September is Leukemia Awareness Month. Leukemia is a type of cancer that affects the blood and bone marrow. Leukemia occurs most often in adults age 55 and older, and is the most common cancer in children under age 15.
Leukemia is either acute (fast-growing) and worsens quickly or chronic (slower-growing) and worsens over time.
In 2022, more than 62,650 people are expected to be diagnosed with leukemia. In addition:
- Leukemia accounts for 3.6% of all new cancer cases.
- The overall 5-year survival rate for leukemia has more than quadrupled since 1960.
- 62.7% of leukemia patients survive 5 years or more.
Diagnosis and treatment
The diagnosis of leukemia requires specific blood tests, including an examination of cells in the blood and marrow.
Treatment and prognosis depend on the type of blood cell affected and whether the leukemia is acute or chronic. Chemotherapy and blood and marrow transplant are often used to treat leukemia.
Blood and marrow transplant (BMT) specialists at The University of Kansas Cancer Center are nationally recognized hematologists/oncologists. Leukemia patients in our blood and marrow transplant program have access to the most advanced treatment options available, including clinical trials.
To learn more about these treatments and our BMT program, call 913-588-1227 or toll-free 844-323-1227.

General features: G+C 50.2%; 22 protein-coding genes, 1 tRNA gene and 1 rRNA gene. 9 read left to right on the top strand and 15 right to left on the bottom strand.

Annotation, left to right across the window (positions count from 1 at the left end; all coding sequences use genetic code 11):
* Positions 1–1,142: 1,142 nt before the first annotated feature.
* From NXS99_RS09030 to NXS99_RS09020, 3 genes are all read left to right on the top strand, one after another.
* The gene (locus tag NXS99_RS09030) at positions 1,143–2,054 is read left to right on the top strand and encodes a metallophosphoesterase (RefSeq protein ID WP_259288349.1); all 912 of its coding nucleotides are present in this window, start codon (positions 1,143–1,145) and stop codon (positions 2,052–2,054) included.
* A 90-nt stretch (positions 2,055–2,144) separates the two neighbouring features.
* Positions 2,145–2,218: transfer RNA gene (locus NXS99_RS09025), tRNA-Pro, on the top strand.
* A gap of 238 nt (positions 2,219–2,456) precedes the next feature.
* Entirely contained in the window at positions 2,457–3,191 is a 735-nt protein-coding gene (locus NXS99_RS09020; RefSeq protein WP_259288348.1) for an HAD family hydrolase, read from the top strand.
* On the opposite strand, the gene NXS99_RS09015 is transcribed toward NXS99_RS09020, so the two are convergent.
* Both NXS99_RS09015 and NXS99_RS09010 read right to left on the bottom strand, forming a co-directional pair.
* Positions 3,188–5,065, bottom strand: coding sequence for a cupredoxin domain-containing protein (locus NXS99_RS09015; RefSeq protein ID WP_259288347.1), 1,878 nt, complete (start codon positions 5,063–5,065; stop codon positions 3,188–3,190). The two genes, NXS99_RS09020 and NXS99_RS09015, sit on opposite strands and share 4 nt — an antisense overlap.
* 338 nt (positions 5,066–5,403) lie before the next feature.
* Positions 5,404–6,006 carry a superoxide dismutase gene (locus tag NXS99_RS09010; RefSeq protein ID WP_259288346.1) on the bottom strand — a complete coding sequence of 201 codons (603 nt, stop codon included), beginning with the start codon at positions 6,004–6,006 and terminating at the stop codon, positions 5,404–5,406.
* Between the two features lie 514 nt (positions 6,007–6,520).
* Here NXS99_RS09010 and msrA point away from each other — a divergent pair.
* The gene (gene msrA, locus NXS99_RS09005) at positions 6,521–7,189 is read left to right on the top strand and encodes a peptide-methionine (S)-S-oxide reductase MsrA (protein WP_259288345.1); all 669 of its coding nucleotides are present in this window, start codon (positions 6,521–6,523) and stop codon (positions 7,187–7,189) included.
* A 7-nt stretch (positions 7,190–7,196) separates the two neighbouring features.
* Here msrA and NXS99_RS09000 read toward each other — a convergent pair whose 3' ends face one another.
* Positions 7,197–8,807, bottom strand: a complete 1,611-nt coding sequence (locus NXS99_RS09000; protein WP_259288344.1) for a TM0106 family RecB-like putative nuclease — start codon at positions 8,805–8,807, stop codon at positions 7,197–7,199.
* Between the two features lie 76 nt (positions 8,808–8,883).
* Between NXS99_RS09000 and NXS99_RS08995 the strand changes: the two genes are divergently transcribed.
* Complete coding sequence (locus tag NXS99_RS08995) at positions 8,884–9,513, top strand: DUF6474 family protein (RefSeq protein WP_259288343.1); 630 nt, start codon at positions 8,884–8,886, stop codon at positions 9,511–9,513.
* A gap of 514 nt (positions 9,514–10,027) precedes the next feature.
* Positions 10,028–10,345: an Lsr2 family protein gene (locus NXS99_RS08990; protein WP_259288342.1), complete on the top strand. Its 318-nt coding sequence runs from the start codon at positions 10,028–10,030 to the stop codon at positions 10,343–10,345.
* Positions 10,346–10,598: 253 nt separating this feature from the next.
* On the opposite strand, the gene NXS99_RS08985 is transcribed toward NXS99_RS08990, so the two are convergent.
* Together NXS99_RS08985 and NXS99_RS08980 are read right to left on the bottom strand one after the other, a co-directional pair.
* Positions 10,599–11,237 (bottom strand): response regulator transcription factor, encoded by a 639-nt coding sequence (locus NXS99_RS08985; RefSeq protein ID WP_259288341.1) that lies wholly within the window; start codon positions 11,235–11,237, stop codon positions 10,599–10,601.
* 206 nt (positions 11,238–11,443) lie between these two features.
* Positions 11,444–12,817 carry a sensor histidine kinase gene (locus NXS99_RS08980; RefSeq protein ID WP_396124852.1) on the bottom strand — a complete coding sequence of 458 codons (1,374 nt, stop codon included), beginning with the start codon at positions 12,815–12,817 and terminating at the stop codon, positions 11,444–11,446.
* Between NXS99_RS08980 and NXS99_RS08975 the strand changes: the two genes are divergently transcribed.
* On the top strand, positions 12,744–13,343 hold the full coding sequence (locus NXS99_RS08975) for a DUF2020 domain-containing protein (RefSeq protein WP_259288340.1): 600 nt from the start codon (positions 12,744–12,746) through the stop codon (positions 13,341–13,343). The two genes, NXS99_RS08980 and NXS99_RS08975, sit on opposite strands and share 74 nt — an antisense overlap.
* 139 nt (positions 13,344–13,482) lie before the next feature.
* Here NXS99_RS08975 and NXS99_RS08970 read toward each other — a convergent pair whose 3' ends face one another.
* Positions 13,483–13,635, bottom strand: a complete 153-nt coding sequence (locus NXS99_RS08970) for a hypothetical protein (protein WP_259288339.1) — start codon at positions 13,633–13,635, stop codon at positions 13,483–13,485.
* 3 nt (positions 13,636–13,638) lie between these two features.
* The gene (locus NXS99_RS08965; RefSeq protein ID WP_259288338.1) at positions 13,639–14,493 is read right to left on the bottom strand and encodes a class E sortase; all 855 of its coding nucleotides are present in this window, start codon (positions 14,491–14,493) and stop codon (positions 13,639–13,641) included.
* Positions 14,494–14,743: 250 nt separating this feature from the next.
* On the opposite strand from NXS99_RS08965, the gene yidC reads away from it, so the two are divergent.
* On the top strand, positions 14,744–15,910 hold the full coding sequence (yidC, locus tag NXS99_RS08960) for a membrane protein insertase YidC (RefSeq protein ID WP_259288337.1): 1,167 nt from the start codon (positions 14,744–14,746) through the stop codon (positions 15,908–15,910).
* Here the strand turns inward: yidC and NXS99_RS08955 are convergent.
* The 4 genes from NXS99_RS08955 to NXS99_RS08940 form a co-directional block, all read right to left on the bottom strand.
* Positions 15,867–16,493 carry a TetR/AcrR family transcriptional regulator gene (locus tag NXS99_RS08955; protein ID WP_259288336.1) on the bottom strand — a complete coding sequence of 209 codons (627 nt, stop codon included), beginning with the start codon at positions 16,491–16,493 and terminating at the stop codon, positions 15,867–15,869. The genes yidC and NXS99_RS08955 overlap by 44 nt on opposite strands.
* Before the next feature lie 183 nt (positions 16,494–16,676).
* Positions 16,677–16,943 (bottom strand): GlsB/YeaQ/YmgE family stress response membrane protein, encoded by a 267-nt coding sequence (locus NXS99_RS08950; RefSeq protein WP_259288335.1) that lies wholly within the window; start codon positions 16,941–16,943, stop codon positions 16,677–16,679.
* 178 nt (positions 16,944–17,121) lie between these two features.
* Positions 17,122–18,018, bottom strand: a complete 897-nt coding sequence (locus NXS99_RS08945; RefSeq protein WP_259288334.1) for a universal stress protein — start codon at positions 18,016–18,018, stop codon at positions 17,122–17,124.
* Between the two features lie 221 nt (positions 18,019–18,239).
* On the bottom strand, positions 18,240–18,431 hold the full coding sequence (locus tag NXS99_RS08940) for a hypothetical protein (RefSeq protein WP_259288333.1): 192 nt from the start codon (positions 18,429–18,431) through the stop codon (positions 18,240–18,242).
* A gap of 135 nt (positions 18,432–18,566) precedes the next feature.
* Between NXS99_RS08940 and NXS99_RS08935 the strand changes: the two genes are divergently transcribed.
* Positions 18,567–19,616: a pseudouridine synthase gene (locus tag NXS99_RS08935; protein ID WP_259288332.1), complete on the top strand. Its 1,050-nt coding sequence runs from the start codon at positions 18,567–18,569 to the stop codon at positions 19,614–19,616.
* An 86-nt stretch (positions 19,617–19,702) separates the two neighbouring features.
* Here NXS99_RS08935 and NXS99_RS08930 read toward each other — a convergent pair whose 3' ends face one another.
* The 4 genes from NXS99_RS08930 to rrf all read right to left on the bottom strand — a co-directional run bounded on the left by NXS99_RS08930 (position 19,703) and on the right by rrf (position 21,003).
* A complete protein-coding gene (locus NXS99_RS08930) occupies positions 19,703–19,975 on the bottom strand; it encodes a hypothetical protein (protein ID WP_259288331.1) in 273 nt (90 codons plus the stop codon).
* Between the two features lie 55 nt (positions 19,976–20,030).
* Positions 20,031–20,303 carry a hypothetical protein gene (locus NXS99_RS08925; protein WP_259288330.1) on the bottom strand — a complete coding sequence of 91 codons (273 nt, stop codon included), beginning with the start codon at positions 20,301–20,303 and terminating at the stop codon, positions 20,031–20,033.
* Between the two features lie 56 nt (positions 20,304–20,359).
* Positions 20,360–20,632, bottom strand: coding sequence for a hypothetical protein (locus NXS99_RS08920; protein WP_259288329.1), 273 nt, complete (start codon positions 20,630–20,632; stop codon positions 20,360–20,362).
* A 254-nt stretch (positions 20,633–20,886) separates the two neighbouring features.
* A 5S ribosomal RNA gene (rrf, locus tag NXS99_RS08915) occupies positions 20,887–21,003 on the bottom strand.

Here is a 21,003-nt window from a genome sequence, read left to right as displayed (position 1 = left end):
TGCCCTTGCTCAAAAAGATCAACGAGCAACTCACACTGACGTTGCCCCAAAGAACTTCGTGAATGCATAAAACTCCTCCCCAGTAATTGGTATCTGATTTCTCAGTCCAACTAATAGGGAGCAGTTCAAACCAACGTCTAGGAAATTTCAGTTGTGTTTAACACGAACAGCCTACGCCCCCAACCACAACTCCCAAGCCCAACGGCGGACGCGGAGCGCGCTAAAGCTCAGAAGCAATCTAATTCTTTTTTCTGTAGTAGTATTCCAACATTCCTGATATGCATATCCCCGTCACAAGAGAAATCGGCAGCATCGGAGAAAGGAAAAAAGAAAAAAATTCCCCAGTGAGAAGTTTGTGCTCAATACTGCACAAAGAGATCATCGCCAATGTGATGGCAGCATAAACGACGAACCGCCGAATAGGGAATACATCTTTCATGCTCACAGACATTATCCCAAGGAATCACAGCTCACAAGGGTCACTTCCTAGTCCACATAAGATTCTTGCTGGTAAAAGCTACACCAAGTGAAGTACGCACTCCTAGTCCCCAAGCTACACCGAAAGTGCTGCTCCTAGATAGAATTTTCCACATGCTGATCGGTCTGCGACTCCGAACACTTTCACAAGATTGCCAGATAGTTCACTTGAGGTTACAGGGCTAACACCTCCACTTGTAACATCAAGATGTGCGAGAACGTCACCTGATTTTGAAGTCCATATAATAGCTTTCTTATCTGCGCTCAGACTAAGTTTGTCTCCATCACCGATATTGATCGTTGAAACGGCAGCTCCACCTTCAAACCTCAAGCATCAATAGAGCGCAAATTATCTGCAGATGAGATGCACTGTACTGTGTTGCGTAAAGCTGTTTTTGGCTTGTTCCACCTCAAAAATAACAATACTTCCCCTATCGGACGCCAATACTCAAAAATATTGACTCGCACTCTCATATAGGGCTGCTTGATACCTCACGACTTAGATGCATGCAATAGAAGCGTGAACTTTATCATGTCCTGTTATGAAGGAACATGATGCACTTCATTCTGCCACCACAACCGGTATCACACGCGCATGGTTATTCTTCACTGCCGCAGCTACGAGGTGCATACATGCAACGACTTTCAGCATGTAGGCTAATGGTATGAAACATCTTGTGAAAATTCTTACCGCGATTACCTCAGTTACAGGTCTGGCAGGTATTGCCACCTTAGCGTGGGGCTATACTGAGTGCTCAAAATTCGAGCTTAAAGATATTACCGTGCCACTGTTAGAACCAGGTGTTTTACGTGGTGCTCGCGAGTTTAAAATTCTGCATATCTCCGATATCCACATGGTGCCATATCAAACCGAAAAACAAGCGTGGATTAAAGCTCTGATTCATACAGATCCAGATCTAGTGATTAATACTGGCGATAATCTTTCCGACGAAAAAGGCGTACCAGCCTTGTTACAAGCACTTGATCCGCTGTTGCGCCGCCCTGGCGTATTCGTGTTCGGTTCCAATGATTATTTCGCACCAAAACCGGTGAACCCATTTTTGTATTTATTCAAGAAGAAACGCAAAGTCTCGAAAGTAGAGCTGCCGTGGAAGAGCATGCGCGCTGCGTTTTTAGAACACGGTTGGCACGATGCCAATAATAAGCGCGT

Be part of the cure
Thousands of patients with leukemia depend on the Be The Match Registry to find a donor to save their life. Be The Match is the largest marrow and stem cell registry in the world. It is operated by the nonprofit National Marrow Donor Program (NMDP).
The University of Kansas Cancer Center BMT program is the only institution in Kansas to be an NMDP-approved bone marrow collection center.
Here, you do not have to find your own donor. If you require a matching donor for BMT, your transplant team at the cancer center will find a donor for you. If one of your siblings is a match, he or she can donate. If not, we will search the Be The Match Registry and other registries to find a matching unrelated donor.
In addition to being the state’s only NMDP-approved collection center, The University of Kansas Cancer Center:
- Recruits potential donors in Kansas and western Missouri to the Be The Match Registry
- Educates donors about the registration and donation process
Our leukemia research
Targeting a frequent culprit in blood cancers
Researcher Ramesh Balusu, PhD, is working to uncover what happens behind the scenes leading to the development of certain types of blood cancers. “The life of a healthy cell follows more than a dozen different steps to mature,” Balusu says. If the process fails at any point during this process, it creates a traffic jam and cancer develops. Learn more.
Returning bone marrow to its spongy state
Bone marrow makes more than 200 billion blood cells every day; it is soft and spongy. But a type of chronic leukemia, primary myelofibrosis, changes the marrow until it is brittle and no longer able to make blood cells. The University of Kansas Cancer Center researcher Rekha Rao Manepalli, PhD, searches for clues to better understand the process and potentially how to reverse it. Learn more.